In accordance with certain of its aspects, this invention relates to a dentifrice comprising 1,6-di-(p-chlorophenyl biguanidohexane), in amount to provide about 0.01-5% by weight of the free base, and a dentifrice vehicle comprising solids and liquids and containing about 0.5-5% by weight of flavoring oil and phosphate ion in amount of about 0.015-2% by weight, and, as an agent to stabilize said dentifrice against separation, about 2.5-5.0% of ethanol.

1,6-DI-(P-CHLOROPHENYL BIGUANIDOHEXANE) MAY BE EMPLOYED IN THE INSTANT INVENTION IN THE FORM OF ITS FREE BASE OR ITS NON-TOXIC ACID ADDITION SALTS, SUCH AS THE WATER-SOLUBLE GLUCONATE, ACETATE, FLUORIDE, DIHYDROGEN FLUORIDE AND THE LIKE. As used herein, the compound named refers to the free base as well as the acid-addition salt thereof, unless otherwise specified. The antibacterial agent is present in amounts ranging from about 0.01-5% by weight, preferably about 0.05-1.0%, of the dentifrice. These amounts refer to the quantity of free base present.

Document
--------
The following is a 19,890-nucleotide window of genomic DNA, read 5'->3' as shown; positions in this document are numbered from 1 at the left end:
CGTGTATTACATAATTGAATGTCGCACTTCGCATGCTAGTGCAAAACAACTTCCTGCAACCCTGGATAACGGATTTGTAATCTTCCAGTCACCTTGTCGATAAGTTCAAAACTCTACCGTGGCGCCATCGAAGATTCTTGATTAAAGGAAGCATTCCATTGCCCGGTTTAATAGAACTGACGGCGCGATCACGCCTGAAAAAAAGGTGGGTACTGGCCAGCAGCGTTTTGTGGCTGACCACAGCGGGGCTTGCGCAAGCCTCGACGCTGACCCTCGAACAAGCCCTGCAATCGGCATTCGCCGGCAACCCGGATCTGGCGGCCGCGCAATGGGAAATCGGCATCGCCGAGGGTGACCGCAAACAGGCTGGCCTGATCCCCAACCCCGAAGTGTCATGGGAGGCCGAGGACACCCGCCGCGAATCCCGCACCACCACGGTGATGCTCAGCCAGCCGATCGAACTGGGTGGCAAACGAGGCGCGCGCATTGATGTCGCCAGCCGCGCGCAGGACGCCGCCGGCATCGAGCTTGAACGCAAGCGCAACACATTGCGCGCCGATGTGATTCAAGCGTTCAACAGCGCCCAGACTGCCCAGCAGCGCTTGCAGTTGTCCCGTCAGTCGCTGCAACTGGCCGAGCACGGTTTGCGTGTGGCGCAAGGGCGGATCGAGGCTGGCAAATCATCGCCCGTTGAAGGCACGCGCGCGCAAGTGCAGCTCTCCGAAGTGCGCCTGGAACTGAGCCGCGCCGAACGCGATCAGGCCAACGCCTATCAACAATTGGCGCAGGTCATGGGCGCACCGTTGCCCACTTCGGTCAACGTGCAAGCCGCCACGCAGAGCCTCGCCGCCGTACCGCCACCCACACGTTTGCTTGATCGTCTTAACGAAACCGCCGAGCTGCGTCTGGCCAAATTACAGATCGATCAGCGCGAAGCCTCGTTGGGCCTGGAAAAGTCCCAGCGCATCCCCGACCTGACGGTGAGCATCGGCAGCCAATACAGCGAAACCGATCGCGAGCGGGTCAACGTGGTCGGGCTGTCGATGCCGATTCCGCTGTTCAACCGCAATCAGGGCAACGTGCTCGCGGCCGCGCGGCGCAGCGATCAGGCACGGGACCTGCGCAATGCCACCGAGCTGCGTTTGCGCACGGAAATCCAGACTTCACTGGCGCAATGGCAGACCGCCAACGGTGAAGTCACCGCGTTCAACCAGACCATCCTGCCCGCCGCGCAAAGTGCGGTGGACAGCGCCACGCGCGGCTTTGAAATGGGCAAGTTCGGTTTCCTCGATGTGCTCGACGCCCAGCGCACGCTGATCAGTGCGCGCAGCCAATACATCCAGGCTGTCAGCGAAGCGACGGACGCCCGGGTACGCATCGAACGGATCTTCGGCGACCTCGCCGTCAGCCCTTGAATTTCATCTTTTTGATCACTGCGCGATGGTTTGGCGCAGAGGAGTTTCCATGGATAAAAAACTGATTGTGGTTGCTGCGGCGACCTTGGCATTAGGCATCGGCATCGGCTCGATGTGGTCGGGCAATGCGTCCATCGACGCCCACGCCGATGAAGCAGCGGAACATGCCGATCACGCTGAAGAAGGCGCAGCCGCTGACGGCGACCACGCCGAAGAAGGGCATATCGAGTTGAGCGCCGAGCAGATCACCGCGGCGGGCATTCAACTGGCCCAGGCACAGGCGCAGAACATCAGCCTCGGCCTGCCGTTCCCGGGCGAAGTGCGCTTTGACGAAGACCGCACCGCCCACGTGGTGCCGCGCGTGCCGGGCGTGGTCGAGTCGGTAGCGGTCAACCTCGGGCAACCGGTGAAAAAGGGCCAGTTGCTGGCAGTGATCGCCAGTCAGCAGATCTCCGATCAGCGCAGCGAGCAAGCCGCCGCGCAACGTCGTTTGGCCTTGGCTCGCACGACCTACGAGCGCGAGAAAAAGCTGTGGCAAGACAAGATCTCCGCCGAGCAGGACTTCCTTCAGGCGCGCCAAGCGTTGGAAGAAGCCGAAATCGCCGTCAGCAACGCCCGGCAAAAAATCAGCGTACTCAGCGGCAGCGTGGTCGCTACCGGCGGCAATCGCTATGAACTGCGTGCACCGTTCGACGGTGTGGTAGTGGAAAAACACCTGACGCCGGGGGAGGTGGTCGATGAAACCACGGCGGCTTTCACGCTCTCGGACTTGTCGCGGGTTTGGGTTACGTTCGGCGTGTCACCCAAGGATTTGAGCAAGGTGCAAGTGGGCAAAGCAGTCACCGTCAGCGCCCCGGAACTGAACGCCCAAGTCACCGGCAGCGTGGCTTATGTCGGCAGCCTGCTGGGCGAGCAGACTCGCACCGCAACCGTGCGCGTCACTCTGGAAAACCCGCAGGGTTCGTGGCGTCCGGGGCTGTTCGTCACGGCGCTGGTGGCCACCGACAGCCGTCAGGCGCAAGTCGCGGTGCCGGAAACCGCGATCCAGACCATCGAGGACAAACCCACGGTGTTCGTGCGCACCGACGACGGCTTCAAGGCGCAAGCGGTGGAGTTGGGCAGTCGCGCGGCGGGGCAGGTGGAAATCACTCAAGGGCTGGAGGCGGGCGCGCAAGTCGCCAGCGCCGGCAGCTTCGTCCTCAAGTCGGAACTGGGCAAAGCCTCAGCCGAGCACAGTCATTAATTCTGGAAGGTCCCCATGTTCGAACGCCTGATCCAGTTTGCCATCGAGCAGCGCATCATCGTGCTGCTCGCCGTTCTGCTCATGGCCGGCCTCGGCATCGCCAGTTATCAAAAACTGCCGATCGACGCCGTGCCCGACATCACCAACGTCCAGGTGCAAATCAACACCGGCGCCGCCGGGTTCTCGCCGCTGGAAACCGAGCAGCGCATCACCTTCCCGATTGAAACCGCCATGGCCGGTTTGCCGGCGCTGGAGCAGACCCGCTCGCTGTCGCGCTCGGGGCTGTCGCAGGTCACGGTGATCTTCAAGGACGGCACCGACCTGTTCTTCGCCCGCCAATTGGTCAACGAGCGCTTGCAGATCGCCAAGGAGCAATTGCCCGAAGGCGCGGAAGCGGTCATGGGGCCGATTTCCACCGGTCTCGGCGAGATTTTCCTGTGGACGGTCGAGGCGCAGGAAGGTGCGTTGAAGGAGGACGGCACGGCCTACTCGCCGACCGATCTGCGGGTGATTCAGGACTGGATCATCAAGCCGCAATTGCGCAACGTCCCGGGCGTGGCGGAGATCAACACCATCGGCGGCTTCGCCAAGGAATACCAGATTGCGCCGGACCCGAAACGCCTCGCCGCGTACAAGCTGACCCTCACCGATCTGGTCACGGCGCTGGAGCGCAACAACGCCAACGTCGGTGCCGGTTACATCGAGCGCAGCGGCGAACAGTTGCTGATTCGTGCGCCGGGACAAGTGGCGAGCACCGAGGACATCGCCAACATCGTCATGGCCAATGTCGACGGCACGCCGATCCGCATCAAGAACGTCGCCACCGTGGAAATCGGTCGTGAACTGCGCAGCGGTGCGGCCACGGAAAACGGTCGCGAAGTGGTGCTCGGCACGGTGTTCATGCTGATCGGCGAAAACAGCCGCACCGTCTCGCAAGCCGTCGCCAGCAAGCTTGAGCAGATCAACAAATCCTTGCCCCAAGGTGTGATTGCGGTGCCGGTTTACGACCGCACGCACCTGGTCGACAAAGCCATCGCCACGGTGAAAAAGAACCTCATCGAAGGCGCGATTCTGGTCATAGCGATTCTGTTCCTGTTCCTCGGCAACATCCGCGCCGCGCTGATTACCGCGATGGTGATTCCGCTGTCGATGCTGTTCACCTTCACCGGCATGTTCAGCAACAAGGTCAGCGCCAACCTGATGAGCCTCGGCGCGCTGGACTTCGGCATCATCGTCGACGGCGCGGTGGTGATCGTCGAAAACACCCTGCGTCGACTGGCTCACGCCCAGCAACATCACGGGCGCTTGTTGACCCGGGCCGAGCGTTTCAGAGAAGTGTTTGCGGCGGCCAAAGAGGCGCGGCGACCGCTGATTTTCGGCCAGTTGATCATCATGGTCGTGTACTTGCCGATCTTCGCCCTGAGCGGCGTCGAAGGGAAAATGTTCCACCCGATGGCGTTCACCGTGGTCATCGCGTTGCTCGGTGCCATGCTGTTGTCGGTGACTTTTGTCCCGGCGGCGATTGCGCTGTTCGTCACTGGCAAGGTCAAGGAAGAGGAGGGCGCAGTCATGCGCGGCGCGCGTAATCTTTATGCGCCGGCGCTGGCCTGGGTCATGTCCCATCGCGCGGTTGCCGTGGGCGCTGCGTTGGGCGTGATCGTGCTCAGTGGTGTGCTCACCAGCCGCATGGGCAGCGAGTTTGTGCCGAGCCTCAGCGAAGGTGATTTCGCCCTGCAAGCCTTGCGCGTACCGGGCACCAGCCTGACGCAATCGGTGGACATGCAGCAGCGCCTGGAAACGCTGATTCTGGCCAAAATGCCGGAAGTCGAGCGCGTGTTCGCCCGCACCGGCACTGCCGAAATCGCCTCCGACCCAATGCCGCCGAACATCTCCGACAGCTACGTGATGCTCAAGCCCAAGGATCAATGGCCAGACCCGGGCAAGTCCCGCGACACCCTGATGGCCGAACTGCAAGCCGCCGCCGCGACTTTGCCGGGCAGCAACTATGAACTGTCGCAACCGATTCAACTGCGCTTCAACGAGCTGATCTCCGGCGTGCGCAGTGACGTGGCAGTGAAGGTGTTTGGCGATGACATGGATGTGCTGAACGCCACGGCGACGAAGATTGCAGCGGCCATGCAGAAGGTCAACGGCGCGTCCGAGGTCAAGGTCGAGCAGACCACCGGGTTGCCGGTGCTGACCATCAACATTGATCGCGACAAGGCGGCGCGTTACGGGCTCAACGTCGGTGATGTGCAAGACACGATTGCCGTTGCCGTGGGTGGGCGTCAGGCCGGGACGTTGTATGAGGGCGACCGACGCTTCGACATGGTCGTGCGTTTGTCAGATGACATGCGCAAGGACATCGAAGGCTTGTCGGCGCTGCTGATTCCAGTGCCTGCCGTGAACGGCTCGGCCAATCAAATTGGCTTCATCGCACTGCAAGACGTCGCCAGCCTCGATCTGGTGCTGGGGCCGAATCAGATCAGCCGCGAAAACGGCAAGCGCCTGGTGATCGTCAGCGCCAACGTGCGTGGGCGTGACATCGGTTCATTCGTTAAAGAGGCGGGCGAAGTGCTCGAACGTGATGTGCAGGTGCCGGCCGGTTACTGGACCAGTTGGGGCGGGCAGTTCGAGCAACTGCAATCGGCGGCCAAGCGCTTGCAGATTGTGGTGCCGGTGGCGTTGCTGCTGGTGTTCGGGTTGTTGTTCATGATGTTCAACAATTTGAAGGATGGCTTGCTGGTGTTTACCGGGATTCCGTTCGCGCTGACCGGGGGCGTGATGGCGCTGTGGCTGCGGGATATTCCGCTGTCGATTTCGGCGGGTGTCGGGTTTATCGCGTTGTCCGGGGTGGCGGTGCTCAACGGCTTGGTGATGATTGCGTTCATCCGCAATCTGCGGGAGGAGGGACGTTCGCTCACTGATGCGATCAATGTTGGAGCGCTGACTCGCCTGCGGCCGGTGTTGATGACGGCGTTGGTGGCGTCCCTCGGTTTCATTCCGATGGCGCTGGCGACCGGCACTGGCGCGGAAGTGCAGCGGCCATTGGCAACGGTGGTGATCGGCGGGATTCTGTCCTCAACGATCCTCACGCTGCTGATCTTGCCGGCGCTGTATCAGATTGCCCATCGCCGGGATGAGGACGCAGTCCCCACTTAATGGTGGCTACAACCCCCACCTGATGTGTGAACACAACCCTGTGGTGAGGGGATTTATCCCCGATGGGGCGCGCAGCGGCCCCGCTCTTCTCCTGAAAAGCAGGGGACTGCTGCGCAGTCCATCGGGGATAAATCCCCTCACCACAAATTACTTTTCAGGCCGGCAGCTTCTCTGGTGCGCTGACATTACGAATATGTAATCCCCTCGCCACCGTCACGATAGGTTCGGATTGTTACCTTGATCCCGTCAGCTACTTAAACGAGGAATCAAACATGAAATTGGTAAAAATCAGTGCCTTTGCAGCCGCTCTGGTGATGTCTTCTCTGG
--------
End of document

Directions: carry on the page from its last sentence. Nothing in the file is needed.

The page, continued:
The antimicrobial agent is incorporated into a vehicle of a dentifrice such as a toothpaste or dental cream. The vehicle typically contains a dentally acceptable substantially water-insoluble polishing agent, a liquid which may be water or a humectant, a gelling agent, and flavoring oil. It may also include additional components such as synthetic organic surface-active agents, additional antibacterial agent, sweetener, dentally beneficial fluorine-containing compound, an ion-suppressing agent as well as coloring or whitening agents, preservatives, silicones, chlorophyll compounds, ammoniated compounds and the like.